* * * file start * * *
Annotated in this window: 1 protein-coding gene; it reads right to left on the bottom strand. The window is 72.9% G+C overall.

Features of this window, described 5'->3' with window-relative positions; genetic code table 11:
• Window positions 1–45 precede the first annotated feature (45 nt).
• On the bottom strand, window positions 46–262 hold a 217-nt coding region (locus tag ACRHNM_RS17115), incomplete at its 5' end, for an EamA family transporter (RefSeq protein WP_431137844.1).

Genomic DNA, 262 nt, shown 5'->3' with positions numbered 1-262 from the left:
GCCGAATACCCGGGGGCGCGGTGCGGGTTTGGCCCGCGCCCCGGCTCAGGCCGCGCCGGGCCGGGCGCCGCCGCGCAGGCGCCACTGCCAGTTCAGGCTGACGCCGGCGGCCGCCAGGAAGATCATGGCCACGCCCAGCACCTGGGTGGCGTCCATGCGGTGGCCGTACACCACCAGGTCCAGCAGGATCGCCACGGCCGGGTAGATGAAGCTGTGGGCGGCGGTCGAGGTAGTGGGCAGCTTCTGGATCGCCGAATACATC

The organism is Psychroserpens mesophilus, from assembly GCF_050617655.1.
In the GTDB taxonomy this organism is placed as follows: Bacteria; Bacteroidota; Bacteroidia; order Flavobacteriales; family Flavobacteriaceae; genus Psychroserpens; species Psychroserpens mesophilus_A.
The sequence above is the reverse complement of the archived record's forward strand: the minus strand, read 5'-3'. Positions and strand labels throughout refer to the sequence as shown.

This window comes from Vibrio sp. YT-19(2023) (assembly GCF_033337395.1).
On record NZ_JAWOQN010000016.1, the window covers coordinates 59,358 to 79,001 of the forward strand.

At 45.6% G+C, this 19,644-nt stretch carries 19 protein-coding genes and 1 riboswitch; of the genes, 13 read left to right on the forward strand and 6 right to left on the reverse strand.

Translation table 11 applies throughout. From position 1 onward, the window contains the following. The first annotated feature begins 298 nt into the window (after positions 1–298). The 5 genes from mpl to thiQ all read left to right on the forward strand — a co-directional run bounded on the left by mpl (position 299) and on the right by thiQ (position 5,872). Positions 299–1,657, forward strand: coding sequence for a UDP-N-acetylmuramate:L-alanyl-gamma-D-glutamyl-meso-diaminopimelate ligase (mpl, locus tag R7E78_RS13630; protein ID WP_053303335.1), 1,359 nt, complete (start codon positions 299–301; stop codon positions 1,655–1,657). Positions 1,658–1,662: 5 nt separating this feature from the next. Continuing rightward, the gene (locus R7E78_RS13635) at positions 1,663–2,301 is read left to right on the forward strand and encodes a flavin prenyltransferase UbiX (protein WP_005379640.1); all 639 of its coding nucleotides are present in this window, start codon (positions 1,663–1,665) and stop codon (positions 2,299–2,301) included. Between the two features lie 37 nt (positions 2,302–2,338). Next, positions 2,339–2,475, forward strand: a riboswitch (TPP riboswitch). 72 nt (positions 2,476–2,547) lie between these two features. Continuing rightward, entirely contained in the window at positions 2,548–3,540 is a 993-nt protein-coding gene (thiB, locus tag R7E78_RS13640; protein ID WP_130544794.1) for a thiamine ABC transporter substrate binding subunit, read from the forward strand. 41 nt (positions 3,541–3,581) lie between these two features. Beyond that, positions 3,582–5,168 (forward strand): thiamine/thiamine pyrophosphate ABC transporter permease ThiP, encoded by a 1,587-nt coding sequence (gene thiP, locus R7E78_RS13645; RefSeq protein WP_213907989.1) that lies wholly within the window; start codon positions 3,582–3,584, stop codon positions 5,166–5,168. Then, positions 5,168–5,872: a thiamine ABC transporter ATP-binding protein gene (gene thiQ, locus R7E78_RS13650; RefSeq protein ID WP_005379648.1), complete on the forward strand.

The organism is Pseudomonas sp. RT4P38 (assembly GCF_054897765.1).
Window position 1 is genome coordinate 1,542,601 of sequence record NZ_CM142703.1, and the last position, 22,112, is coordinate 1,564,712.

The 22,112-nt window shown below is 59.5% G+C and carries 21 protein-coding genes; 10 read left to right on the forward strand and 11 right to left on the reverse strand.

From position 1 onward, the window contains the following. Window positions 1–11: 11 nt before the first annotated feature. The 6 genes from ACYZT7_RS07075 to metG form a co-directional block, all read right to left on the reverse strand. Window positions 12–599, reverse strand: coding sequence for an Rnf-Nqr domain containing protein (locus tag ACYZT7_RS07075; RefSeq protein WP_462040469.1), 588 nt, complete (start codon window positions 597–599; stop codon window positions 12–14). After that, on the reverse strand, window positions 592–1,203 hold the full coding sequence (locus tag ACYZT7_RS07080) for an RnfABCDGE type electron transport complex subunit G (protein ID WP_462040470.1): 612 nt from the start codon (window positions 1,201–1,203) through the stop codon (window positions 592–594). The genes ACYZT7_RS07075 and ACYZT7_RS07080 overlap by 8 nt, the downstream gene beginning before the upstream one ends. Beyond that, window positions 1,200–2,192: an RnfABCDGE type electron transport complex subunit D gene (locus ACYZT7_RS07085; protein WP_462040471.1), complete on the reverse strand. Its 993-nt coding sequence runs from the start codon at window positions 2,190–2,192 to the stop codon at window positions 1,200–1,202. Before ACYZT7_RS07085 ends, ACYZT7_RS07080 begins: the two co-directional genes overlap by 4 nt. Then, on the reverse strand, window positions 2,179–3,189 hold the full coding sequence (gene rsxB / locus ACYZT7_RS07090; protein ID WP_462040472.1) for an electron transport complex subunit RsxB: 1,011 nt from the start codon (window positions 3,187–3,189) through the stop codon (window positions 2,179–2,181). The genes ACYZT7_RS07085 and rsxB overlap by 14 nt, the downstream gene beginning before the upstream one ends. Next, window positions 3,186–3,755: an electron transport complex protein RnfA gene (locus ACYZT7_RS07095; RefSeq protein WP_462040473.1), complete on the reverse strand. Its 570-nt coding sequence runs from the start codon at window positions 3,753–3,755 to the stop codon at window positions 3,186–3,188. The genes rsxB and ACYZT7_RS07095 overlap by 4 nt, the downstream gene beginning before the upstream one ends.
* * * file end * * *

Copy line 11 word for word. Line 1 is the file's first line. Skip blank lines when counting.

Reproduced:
On record NZ_JAWOQN010000016.1, the window covers coordinates 59,358 to 79,001 of the forward strand.